If you would prefer to listen to the audio version of this blog, use the media player below.
The experience of having set up hundreds of integrations, we’ve found these things are most important.
Get the data right the first time and keep the dialogue flowing
If you are looking to have an integration set up using API's and EDI, it's important to understand that there is a level of work involved from your end. Here are some tips to get the most out of your integration.
Organise SKU Codes
If you have the same SKU code for multiple products, you are going to have issues with your EDI. Also if your SKU code for a product doesn't match that of your trading partners, it's going to be difficult to link up your data when messages such as Purchase Orders are sent to a 3PL Warehouse. Ensuring that you have individual SKU codes for each product you sell that match up with your trading partner will ensure that you won't run into problems when data is exchanged.
Understand Business Processes
Make sure your EDI partner understands your business processes and the issues you currently face and want fixed. For example if you drop ship and use Shopify as your eCommerce platform, you may often have stock-outs where your website says you have 60 of 'X' but your supplier only has 30 of 'X'. An EDI provider may then suggest adding Inventory Inquiry/Advice messages, where your suppliers stock levels are synced with your Shopify account, so your inventory levels are seamless - problem solved.
Establish Business Rules
Document your business rules and share with your EDI partner e.g. if you charge freight on particular orders or give away bonus stock or change prices or have multiple colours with different codes - all these things may have an impact on the EDI and is useful for them to be considered at the start.
You may be a supplier/wholesaler/distributor that sells to a range of retail trading partners, let's say five for arguments sake. You're completely bogged down by two of the five retailers, getting well over 20 orders a week from each, and having to key the Purchase Orders and Invoices manually. All of a sudden you've heard about EDI integration and how it streamlines this process and removes the majority of manual data entry, you get excited and look to implement EDI with all five retailers straight away. Our advice is that you don't do this. Focus on setting up EDI with the retailer that you spend the most time on each week, as having EDI set up with them is going to give you the most value. Implementing all five at once would mean a complete drain of resources, and can be overwhelming if you are a small to medium sized business and don't have the resource to manage this. Set a pilot integration, get a feel for the set up process from your end. Once you have gone through the process once and understand it more, you'll be in much better stead to be involved in implementing the next few.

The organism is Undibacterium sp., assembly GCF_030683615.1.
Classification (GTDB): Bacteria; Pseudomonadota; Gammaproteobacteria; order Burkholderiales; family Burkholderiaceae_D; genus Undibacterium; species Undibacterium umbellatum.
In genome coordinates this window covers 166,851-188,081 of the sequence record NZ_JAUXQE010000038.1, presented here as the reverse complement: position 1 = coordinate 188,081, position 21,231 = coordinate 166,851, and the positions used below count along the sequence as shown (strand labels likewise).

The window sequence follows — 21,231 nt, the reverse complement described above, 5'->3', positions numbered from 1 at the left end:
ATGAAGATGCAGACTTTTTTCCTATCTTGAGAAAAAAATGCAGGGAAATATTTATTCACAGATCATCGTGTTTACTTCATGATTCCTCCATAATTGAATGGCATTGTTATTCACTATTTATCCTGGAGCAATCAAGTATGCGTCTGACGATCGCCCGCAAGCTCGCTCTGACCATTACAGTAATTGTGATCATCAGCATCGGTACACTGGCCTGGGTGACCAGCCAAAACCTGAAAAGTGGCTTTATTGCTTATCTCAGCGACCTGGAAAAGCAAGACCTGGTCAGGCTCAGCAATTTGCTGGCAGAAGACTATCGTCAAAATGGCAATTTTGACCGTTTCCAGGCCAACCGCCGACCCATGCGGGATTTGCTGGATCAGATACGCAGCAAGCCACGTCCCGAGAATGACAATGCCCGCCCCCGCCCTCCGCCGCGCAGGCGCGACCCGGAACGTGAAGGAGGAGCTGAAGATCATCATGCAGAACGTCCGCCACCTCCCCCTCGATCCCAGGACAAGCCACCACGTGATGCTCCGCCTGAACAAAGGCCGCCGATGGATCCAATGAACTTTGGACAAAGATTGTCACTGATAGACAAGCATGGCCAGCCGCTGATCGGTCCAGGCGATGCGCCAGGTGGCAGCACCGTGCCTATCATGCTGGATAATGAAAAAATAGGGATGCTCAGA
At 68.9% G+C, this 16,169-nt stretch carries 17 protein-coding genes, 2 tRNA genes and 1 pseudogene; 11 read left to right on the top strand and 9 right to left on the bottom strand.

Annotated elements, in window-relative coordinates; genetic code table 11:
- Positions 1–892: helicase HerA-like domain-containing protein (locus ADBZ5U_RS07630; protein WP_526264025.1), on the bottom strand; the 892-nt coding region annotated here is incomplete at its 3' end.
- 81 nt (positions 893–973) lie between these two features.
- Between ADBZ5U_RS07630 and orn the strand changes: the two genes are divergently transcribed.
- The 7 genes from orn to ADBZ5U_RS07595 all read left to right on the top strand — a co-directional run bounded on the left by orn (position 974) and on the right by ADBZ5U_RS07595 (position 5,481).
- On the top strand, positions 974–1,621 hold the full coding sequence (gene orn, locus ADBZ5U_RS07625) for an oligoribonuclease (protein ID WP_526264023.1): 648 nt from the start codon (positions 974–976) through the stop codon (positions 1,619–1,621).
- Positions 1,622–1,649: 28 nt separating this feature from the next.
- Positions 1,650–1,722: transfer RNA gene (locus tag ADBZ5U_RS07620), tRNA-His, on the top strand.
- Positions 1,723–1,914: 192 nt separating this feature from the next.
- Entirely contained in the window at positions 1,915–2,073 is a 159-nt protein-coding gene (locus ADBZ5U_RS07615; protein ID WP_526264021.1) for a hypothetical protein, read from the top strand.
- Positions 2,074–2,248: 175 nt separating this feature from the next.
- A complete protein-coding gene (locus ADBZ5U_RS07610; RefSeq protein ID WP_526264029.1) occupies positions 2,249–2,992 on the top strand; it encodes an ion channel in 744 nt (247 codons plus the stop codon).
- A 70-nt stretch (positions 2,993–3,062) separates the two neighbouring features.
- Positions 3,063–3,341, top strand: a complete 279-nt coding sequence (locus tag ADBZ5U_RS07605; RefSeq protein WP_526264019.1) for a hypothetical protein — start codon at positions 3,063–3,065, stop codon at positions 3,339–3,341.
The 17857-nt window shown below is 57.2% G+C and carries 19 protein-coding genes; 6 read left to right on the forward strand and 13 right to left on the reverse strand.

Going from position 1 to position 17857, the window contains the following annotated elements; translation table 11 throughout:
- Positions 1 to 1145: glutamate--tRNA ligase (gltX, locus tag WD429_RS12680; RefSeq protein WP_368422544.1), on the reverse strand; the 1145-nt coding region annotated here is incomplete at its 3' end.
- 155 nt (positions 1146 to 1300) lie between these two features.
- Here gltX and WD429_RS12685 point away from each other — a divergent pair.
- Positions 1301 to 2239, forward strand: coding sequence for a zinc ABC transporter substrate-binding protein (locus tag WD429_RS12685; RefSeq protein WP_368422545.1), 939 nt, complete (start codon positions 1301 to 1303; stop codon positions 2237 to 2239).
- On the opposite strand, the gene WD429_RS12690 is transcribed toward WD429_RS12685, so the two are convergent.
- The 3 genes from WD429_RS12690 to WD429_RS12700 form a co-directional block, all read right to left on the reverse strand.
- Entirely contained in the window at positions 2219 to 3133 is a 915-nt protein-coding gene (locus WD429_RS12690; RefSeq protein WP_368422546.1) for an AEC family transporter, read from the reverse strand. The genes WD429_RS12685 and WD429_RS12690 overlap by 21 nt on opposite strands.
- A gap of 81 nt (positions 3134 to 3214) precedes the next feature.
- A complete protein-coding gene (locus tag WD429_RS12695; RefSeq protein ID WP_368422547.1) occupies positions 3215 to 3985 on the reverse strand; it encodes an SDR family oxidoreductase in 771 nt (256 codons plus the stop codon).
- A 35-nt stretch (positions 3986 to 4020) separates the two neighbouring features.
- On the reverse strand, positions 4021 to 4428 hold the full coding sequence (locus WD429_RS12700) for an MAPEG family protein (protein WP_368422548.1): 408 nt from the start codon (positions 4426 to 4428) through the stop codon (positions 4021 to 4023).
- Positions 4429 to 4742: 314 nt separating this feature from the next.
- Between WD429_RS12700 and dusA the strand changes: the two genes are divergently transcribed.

Once you've set aside some time to ensure that in your system you have SKU's for each product that match your trading partners, your EDI provider will be in a position to add the most value to your integration. Think 'short-term pain, long-term gain'. After you have talked through your business processes, described what your issues or quirks are with your business and what you are trying to achieve - the fully managed EDI service provider will be in the best place to manage the rest.